It’s official: I’m out on Supernatural.
After a season and change spent trying to find a reason to keep watching, I’ve given up the fight.
What does it take to disenchant me, distance me, from a text that, for better or worse, has taken up most of my headspace–and ruled my pen–for almost two and half years?
[Which I realize sounds nine kinds of crazy, but it’s true.]
Easy: I started rewatching season 1.
Now, to be clear, I’m not pining for the damn show to be what it once was. It can’t be, it shouldn’t be, for the simple reason that the story Kripke and co. were telling back then? It’s done, ended with a heartbreaking bang at the end of season 5.
The Powers That Be, they should have let sleeping Sams lie.
But sometimes stories aren’t allowed to have a life of their own. I get that. There’s money and employment and hell, a whole fledging network to take into account. That’s what happened with Sam and Dean: the story was done, but the audience, the network, everybody was clamoring for more. And the call of empty pockets, I’m sure, didn’t hurt either.
So the sweet painful ache of the first five seasons, one beautiful arc bending towards sacrifice, towards that awful twist of love and pain that makes you sacrifice yourself to save the world, to save your brother–it can’t be recaptured, if only because the fundamental tension that made that narrative thread run has been cut.
All good stories, they always come to a close. Don’t let Chuck tell you otherwise.
This is a long way of saying that Supernatural can’t be what it was, and that’s ok. I’m good with that. But what I’m less sanguine about is that the series hasn’t been able to figure out the answer to the question of what now? It doesn’t have to be the same show–indeed, things have gotten pretty fucking ugly when it’s tried to be–but it needs to be something, to have some sort of identity.
For me, it feels like the show’s been veering all over the road for quite a while now. Although there’s much in season 6 to appreciate (thanks to “The Man Who Would Be King,” IMHO), season 7’s pleasures were scattered and season 8 was a mess. At this point, season 9 reads more like Gabriel’s wet dream that anything else: talking animals, Sam getting uber-touched by an angel, Castiel being a little lost lamb.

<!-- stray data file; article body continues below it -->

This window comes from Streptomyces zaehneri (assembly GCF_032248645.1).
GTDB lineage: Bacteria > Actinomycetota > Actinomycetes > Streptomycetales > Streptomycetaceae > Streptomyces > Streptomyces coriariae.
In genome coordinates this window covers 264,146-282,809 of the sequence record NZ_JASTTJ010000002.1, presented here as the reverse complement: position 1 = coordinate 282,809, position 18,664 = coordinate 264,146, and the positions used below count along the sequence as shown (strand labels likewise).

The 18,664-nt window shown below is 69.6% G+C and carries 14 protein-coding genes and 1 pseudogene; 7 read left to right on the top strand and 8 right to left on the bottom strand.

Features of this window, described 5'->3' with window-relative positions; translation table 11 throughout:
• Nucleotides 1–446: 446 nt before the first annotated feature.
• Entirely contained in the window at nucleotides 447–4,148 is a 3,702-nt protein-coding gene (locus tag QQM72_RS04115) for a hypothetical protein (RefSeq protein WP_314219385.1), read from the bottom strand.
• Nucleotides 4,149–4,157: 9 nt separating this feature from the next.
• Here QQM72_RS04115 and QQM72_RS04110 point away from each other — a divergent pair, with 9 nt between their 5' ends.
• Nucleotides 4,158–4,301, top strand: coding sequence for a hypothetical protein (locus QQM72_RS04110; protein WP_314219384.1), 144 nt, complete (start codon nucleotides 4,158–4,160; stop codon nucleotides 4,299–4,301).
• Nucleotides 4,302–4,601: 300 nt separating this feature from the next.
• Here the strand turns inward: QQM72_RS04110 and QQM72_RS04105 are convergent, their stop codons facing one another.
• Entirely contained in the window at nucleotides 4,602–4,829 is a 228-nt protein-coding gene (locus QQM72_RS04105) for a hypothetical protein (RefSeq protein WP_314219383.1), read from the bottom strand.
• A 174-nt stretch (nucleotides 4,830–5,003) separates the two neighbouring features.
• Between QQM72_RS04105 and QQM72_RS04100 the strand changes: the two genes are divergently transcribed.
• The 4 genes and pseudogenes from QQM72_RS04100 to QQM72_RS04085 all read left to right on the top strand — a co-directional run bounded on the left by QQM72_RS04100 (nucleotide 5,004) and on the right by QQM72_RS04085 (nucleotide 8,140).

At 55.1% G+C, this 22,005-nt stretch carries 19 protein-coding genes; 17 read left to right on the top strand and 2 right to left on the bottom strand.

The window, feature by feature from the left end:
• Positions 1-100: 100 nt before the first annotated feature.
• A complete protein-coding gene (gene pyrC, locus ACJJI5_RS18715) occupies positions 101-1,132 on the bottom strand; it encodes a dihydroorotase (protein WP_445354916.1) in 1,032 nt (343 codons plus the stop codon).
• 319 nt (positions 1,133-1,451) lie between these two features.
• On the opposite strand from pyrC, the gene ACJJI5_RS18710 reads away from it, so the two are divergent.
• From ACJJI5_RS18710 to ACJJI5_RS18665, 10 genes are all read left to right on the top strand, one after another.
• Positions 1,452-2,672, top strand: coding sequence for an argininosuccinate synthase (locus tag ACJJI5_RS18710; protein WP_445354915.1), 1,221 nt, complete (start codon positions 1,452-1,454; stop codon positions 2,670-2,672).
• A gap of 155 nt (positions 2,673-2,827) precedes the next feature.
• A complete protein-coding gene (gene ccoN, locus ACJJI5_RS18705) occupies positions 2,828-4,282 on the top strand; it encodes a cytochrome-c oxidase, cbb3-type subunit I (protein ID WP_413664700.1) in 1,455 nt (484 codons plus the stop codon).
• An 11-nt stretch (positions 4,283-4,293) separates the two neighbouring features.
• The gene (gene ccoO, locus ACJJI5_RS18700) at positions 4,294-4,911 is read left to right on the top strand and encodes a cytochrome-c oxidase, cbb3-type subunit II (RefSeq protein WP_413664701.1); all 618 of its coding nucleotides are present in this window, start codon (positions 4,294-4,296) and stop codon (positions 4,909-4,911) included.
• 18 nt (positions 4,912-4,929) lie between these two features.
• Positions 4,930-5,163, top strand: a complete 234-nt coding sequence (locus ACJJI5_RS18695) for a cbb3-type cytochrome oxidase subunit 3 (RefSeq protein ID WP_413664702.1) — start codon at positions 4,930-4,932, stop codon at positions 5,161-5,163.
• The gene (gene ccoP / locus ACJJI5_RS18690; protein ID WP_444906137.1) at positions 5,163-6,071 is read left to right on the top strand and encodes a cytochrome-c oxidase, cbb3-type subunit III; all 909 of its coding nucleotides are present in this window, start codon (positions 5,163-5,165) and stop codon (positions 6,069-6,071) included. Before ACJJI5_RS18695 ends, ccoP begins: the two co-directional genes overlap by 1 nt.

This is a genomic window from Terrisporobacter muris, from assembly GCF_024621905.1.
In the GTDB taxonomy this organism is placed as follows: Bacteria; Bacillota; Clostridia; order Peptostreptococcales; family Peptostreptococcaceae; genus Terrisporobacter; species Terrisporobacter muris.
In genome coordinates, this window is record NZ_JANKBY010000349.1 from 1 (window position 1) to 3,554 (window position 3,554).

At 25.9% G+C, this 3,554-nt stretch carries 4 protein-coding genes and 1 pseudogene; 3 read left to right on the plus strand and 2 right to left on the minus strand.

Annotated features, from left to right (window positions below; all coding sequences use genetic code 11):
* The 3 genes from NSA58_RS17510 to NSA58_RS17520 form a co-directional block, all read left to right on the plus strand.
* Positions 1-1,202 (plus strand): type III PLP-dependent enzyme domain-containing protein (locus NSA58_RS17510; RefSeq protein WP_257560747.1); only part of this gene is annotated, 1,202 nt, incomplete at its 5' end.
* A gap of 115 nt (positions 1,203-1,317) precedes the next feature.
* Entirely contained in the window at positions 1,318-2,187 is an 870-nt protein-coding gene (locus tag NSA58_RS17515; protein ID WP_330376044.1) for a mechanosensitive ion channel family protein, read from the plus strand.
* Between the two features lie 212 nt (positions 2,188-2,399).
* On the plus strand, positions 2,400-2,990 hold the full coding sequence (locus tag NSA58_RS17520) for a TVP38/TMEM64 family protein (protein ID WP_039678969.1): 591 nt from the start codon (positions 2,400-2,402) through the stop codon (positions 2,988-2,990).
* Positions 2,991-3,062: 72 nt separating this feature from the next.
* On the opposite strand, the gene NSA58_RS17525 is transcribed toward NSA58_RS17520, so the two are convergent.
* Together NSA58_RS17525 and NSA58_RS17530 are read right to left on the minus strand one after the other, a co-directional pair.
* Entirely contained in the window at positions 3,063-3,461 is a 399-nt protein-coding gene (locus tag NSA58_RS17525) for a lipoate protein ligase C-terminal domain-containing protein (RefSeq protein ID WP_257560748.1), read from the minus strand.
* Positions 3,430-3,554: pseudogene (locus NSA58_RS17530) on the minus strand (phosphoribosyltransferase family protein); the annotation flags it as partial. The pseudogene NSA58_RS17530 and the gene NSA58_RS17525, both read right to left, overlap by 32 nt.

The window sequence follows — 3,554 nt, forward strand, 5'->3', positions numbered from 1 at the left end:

It’s different, Supernatural. And that’s ok. As is me taking my leave.
In the echo chamber of my own head, then, I’m choosing to pretend that season 5 was the end, the end of a story in which all Dean Winchester wanted to do was save his brother, Sam. All Sam wanted to do was to live his own life. Neither of them got their way.
In the end, Sam died. He saved the world. He saved his brother. And that was his choice. No matter the cosmic machinations that conspired to put him in that Kansas graveyard: in the end, Sam chose to die, to give up his own life for Dean’s. He did that. It was his choice.
And Dean? He was lifted from hell, only to find one on earth, in the end: a life as the only survivor. The last of the Winchester line. A boy without his brother, a fate he’d once sold his soul to avoid.
In the end, Sam saved him. Not just by dying, but by coming back to his side. By giving them a few more years together to remember why they loved each other so.
Love, that’s what saved the world, kept it out of the angels’, the demons’, grip. Love enough to consciously embrace one’s fate, to transform it from duty to choice.
A beautiful tragedy.
Sam saved the world. Dean had to learn how to live without him. And that’s it. That’s the end.
I wish it had been allowed to stay that way.
For me, I’ve decided, it did.